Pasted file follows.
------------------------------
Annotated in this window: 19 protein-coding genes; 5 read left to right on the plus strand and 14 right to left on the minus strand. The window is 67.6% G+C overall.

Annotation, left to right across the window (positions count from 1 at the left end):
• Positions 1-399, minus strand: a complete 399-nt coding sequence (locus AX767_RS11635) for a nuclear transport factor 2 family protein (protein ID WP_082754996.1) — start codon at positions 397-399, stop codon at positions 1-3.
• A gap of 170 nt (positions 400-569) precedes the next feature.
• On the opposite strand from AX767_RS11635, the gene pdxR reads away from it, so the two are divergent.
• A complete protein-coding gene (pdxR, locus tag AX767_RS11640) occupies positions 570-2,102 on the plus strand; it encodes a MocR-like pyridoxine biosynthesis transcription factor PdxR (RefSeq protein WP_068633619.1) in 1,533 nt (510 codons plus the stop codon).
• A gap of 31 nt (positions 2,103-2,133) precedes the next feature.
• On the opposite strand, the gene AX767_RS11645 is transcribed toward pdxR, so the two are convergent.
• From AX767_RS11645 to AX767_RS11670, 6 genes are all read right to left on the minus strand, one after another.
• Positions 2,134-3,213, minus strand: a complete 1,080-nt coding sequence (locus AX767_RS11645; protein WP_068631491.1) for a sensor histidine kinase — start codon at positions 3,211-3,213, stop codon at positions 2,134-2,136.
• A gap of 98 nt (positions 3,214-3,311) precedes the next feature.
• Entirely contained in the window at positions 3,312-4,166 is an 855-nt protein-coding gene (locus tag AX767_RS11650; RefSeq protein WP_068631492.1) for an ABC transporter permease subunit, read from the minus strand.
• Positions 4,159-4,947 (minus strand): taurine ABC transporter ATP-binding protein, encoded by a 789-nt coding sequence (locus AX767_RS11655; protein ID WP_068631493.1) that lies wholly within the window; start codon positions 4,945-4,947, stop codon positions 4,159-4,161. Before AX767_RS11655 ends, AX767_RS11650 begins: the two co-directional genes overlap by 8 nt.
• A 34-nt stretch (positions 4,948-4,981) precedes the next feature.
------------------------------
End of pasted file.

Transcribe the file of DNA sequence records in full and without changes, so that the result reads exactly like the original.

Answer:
Annotated in this window: 19 protein-coding genes; 5 read left to right on the plus strand and 14 right to left on the minus strand. The window is 67.6% G+C overall.

Annotation, left to right across the window (positions count from 1 at the left end):
• Positions 1-399, minus strand: a complete 399-nt coding sequence (locus AX767_RS11635) for a nuclear transport factor 2 family protein (protein ID WP_082754996.1) — start codon at positions 397-399, stop codon at positions 1-3.
• A gap of 170 nt (positions 400-569) precedes the next feature.
• On the opposite strand from AX767_RS11635, the gene pdxR reads away from it, so the two are divergent.
• A complete protein-coding gene (pdxR, locus tag AX767_RS11640) occupies positions 570-2,102 on the plus strand; it encodes a MocR-like pyridoxine biosynthesis transcription factor PdxR (RefSeq protein WP_068633619.1) in 1,533 nt (510 codons plus the stop codon).
• A gap of 31 nt (positions 2,103-2,133) precedes the next feature.
• On the opposite strand, the gene AX767_RS11645 is transcribed toward pdxR, so the two are convergent.
• From AX767_RS11645 to AX767_RS11670, 6 genes are all read right to left on the minus strand, one after another.
• Positions 2,134-3,213, minus strand: a complete 1,080-nt coding sequence (locus AX767_RS11645; protein WP_068631491.1) for a sensor histidine kinase — start codon at positions 3,211-3,213, stop codon at positions 2,134-2,136.
• A gap of 98 nt (positions 3,214-3,311) precedes the next feature.
• Entirely contained in the window at positions 3,312-4,166 is an 855-nt protein-coding gene (locus tag AX767_RS11650; RefSeq protein WP_068631492.1) for an ABC transporter permease subunit, read from the minus strand.
• Positions 4,159-4,947 (minus strand): taurine ABC transporter ATP-binding protein, encoded by a 789-nt coding sequence (locus AX767_RS11655; protein ID WP_068631493.1) that lies wholly within the window; start codon positions 4,945-4,947, stop codon positions 4,159-4,161. Before AX767_RS11655 ends, AX767_RS11650 begins: the two co-directional genes overlap by 8 nt.
• A 34-nt stretch (positions 4,948-4,981) precedes the next feature.